At the annual Florida Behavioral Health Conference in Orlando on Wednesday, a new statewide association launched with the support of a prominent Florida Republican.
The newly launched Florida Behavioral Health Association (FBHA) defines itself as the “state’s largest trade association representing community behavioral health treatment providers with a united voice” and focused on “bringing renewed attention and awareness to mental health and substance use disorder prevention, treatment, and recovery in Florida.”
The FBHA is the outgrowth of the Florida Council for Community Mental Health and the Florida Alcohol and Drug Abuse Association.
“Issues that have historically been considered taboo are now unfortunately making headlines on almost a daily basis,” said FBHA President and CEO Melanie Brown-Woofter on Wednesday. “The consolidation of these organizations comes at a critical time as policymakers tackle the state’s opioid epidemic and mental health challenges in schools, workplaces, and communities. We must work together to offer strategic solutions with a stronger, united, cohesive voice.”
The FBHA noted that one out of five residents of the Sunshine State experience mental illness and 4 percent of adults in the state have a serious mental illness.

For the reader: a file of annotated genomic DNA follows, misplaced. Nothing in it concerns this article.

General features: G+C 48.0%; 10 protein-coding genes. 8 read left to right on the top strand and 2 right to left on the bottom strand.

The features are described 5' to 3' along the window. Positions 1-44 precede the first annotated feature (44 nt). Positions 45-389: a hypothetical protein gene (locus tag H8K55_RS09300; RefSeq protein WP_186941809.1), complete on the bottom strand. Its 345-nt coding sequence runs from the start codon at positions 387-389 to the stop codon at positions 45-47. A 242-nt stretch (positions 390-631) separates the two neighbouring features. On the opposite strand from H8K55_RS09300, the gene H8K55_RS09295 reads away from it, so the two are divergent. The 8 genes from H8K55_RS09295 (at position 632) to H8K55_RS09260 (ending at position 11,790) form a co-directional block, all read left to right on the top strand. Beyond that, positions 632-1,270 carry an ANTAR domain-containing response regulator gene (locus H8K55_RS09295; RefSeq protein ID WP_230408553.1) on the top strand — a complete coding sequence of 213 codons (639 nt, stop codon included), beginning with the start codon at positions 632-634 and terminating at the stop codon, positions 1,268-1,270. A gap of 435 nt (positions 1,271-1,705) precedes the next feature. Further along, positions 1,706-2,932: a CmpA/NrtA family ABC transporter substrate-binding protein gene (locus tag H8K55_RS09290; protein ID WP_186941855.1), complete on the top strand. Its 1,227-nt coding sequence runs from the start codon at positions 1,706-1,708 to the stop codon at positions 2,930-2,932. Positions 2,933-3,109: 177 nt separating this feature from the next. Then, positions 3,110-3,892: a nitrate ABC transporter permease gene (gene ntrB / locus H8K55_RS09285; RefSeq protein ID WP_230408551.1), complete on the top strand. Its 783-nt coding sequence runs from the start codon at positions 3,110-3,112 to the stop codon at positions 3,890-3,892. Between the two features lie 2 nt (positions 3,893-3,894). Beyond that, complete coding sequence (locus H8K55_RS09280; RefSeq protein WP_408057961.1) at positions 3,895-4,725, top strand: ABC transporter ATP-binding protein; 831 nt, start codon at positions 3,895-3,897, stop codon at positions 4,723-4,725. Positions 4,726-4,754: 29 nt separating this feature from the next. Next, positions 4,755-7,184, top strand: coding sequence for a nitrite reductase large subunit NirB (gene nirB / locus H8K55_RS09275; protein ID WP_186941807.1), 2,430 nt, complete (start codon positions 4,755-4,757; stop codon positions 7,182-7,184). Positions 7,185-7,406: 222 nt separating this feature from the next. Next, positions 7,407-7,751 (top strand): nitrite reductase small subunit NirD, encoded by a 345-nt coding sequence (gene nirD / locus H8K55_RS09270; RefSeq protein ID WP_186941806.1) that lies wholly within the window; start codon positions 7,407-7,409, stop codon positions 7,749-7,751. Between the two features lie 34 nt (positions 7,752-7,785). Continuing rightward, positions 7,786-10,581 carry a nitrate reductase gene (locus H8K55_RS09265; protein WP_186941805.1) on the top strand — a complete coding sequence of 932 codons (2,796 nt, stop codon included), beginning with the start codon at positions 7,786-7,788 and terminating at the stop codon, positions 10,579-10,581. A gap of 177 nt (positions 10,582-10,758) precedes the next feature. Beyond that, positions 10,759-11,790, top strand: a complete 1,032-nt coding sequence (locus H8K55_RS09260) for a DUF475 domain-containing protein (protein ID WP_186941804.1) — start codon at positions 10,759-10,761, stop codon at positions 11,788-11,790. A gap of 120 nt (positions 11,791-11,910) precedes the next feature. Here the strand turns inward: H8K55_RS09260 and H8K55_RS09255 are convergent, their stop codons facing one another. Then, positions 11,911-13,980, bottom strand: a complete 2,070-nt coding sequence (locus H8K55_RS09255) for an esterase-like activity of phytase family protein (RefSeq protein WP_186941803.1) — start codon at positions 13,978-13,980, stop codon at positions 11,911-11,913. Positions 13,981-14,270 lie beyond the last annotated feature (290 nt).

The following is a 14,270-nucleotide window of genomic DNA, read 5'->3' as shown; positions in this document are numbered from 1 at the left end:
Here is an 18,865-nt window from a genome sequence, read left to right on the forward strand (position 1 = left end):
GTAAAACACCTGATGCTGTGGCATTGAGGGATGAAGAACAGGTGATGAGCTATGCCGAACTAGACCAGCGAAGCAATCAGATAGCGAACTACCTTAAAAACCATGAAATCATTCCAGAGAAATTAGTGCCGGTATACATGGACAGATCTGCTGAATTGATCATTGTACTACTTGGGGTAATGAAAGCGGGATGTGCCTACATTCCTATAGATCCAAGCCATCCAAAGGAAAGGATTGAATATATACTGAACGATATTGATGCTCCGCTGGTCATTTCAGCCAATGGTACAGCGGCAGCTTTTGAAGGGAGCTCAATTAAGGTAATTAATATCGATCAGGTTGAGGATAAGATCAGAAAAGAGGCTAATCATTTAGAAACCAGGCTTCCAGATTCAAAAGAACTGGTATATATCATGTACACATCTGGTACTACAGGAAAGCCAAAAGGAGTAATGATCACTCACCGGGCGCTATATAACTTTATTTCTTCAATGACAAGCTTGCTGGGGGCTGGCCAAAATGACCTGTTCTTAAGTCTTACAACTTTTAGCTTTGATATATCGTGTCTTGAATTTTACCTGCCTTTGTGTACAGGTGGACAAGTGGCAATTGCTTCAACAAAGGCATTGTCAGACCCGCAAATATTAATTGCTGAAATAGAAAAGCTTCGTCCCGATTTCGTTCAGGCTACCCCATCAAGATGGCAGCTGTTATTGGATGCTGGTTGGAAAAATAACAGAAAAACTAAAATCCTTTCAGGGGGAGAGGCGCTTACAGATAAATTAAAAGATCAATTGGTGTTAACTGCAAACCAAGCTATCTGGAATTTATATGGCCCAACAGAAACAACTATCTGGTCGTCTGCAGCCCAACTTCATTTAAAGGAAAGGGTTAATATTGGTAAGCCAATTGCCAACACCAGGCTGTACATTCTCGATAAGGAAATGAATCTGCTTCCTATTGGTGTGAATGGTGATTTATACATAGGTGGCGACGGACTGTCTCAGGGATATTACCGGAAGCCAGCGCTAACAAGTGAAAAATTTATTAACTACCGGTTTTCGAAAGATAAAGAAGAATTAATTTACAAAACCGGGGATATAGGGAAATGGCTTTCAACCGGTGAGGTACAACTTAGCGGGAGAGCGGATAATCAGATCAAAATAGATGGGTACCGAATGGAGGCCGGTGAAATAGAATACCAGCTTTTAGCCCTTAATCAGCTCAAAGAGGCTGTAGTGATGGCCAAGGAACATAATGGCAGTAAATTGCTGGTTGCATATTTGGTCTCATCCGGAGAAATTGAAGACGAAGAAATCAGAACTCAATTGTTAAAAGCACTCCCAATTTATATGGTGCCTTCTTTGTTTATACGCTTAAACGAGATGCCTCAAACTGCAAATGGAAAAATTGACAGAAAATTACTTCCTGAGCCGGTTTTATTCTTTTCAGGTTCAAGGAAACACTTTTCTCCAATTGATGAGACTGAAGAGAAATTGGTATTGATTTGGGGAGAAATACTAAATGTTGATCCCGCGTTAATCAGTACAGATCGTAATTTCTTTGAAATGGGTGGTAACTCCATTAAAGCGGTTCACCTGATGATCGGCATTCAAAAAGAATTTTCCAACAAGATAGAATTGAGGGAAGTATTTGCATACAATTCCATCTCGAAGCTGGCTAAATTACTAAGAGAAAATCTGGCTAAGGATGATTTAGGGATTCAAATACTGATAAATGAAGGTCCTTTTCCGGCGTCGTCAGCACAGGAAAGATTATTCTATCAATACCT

The FBHA also noted that 12 residents of Florida die every day thanks to opioids–something that was on the mind of Florida Attorney General Ashley Moody when she spoke at the conference on Wednesday.
“Mental health and substance-use disorders are among the greatest challenges facing our state today,” Moody said. “My office continues aggressively fighting the opioid crisis and working to address pressing mental health issues affecting our criminal justice system. What I have found is that government cannot meet these challenges alone. We must work collaboratively to find innovative solutions with partners around the state.
“Today’s launch of the FBHA is more than just a name change—it is an opportunity for Florida’s top experts to work together to help families who have loved ones who are hurting. This is important work that will improve the quality of life for all Floridians,” Moody added.